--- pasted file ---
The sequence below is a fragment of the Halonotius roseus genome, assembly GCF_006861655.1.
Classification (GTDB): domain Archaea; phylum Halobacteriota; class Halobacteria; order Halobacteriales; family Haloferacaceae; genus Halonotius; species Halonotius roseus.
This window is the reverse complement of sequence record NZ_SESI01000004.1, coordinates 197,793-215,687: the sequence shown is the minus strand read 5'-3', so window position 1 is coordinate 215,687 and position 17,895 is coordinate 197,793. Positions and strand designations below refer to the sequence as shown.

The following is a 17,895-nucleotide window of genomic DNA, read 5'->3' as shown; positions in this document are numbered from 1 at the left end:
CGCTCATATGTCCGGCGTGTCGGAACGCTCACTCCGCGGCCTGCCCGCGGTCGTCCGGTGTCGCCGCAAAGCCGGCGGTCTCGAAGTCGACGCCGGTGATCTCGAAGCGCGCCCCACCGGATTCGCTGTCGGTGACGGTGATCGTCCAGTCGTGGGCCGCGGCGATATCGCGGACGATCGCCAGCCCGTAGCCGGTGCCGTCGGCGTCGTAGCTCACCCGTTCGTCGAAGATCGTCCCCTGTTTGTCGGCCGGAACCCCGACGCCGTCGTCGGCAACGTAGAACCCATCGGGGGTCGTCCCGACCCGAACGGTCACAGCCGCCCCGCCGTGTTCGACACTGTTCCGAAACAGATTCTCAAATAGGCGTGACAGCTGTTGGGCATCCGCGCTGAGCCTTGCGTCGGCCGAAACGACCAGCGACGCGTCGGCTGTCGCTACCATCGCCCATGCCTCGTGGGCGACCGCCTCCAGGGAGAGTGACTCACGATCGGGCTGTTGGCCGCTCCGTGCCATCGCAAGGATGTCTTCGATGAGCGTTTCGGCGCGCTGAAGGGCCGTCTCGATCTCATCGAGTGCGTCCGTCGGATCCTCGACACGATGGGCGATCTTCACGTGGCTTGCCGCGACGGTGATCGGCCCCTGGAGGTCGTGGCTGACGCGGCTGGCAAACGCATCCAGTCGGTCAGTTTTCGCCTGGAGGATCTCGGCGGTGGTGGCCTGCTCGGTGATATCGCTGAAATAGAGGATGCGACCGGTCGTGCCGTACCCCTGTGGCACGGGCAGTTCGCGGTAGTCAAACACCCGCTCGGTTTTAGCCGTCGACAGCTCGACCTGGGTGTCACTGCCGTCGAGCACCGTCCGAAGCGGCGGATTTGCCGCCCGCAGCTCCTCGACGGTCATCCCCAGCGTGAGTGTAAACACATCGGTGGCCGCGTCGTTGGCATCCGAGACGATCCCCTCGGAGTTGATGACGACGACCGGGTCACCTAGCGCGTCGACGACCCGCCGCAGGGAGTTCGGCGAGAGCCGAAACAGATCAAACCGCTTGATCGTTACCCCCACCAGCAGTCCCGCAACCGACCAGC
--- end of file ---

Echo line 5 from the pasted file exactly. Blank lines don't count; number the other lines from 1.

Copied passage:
CGCTCATATGTCCGGCGTGTCGGAACGCTCACTCCGCGGCCTGCCCGCGGTCGTCCGGTGTCGCCGCAAAGCCGGCGGTCTCGAAGTCGACGCCGGTGATCTCGAAGCGCGCCCCACCGGATTCGCTGTCGGTGACGGTGATCGTCCAGTCGTGGGCCGCGGCGATATCGCGGACGATCGCCAGCCCGTAGCCGGTGCCGTCGGCGTCGTAGCTCACCCGTTCGTCGAAGATCGTCCCCTGTTTGTCGGCCGGAACCCCGACGCCGTCGTCGGCAACGTAGAACCCATCGGGGGTCGTCCCGACCCGAACGGTCACAGCCGCCCCGCCGTGTTCGACACTGTTCCGAAACAGATTCTCAAATAGGCGTGACAGCTGTTGGGCATCCGCGCTGAGCCTTGCGTCGGCCGAAACGACCAGCGACGCGTCGGCTGTCGCTACCATCGCCCATGCCTCGTGGGCGACCGCCTCCAGGGAGAGTGACTCACGATCGGGCTGTTGGCCGCTCCGTGCCATCGCAAGGATGTCTTCGATGAGCGTTTCGGCGCGCTGAAGGGCCGTCTCGATCTCATCGAGTGCGTCCGTCGGATCCTCGACACGATGGGCGATCTTCACGTGGCTTGCCGCGACGGTGATCGGCCCCTGGAGGTCGTGGCTGACGCGGCTGGCAAACGCATCCAGTCGGTCAGTTTTCGCCTGGAGGATCTCGGCGGTGGTGGCCTGCTCGGTGATATCGCTGAAATAGAGGATGCGACCGGTCGTGCCGTACCCCTGTGGCACGGGCAGTTCGCGGTAGTCAAACACCCGCTCGGTTTTAGCCGTCGACAGCTCGACCTGGGTGTCACTGCCGTCGAGCACCGTCCGAAGCGGCGGATTTGCCGCCCGCAGCTCCTCGACGGTCATCCCCAGCGTGAGTGTAAACACATCGGTGGCCGCGTCGTTGGCATCCGAGACGATCCCCTCGGAGTTGATGACGACGACCGGGTCACCTAGCGCGTCGACGACCCGCCGCAGGGAGTTCGGCGAGAGCCGAAACAGATCAAACCGCTTGATCGTTACCCCCACCAGCAGTCCCGCAACCGACCAGC